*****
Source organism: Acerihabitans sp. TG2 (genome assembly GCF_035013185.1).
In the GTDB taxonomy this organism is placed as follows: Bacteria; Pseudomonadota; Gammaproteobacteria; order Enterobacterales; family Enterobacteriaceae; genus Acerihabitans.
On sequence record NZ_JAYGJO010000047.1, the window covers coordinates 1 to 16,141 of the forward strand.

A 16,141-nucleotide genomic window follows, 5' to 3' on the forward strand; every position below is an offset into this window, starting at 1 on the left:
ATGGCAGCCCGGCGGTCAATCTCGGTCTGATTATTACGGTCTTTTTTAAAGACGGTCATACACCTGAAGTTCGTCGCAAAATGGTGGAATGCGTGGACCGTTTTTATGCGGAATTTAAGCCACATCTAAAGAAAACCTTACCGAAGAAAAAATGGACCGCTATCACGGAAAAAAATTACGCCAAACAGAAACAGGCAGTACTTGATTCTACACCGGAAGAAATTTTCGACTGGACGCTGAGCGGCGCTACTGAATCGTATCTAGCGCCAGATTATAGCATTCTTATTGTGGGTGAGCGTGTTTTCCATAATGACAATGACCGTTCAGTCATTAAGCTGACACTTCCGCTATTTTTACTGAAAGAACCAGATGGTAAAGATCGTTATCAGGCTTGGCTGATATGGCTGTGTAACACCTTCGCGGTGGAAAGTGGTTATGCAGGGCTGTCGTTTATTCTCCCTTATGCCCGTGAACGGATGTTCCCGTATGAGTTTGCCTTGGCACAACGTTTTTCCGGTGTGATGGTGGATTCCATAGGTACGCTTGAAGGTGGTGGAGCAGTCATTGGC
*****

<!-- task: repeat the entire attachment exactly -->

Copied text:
Source organism: Acerihabitans sp. TG2 (genome assembly GCF_035013185.1).
In the GTDB taxonomy this organism is placed as follows: Bacteria; Pseudomonadota; Gammaproteobacteria; order Enterobacterales; family Enterobacteriaceae; genus Acerihabitans.
On sequence record NZ_JAYGJO010000047.1, the window covers coordinates 1 to 16,141 of the forward strand.

A 16,141-nucleotide genomic window follows, 5' to 3' on the forward strand; every position below is an offset into this window, starting at 1 on the left:
ATGGCAGCCCGGCGGTCAATCTCGGTCTGATTATTACGGTCTTTTTTAAAGACGGTCATACACCTGAAGTTCGTCGCAAAATGGTGGAATGCGTGGACCGTTTTTATGCGGAATTTAAGCCACATCTAAAGAAAACCTTACCGAAGAAAAAATGGACCGCTATCACGGAAAAAAATTACGCCAAACAGAAACAGGCAGTACTTGATTCTACACCGGAAGAAATTTTCGACTGGACGCTGAGCGGCGCTACTGAATCGTATCTAGCGCCAGATTATAGCATTCTTATTGTGGGTGAGCGTGTTTTCCATAATGACAATGACCGTTCAGTCATTAAGCTGACACTTCCGCTATTTTTACTGAAAGAACCAGATGGTAAAGATCGTTATCAGGCTTGGCTGATATGGCTGTGTAACACCTTCGCGGTGGAAAGTGGTTATGCAGGGCTGTCGTTTATTCTCCCTTATGCCCGTGAACGGATGTTCCCGTATGAGTTTGCCTTGGCACAACGTTTTTCCGGTGTGATGGTGGATTCCATAGGTACGCTTGAAGGTGGTGGAGCAGTCATTGGC